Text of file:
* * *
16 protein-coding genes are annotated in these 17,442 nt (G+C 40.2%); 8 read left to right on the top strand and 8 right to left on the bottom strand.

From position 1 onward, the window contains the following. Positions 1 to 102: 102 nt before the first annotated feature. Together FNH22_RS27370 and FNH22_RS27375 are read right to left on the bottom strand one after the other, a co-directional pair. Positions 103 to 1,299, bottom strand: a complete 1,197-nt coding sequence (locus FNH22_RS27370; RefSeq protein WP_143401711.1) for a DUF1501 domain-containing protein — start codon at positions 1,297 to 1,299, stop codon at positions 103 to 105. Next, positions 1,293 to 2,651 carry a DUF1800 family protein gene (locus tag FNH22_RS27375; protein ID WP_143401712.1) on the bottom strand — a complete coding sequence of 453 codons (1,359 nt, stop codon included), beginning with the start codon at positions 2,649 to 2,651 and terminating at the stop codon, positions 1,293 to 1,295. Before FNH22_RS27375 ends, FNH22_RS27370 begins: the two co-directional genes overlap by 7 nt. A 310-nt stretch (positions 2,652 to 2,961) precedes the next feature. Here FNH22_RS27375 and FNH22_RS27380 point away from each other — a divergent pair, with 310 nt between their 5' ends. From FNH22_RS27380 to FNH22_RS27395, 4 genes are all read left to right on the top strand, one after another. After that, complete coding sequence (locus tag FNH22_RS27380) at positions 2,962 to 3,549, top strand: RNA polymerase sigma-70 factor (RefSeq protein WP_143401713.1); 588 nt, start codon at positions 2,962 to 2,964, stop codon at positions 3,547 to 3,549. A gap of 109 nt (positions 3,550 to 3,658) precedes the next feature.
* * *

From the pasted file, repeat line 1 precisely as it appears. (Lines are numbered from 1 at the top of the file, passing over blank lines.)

16 protein-coding genes are annotated in these 17,442 nt (G+C 40.2%); 8 read left to right on the top strand and 8 right to left on the bottom strand.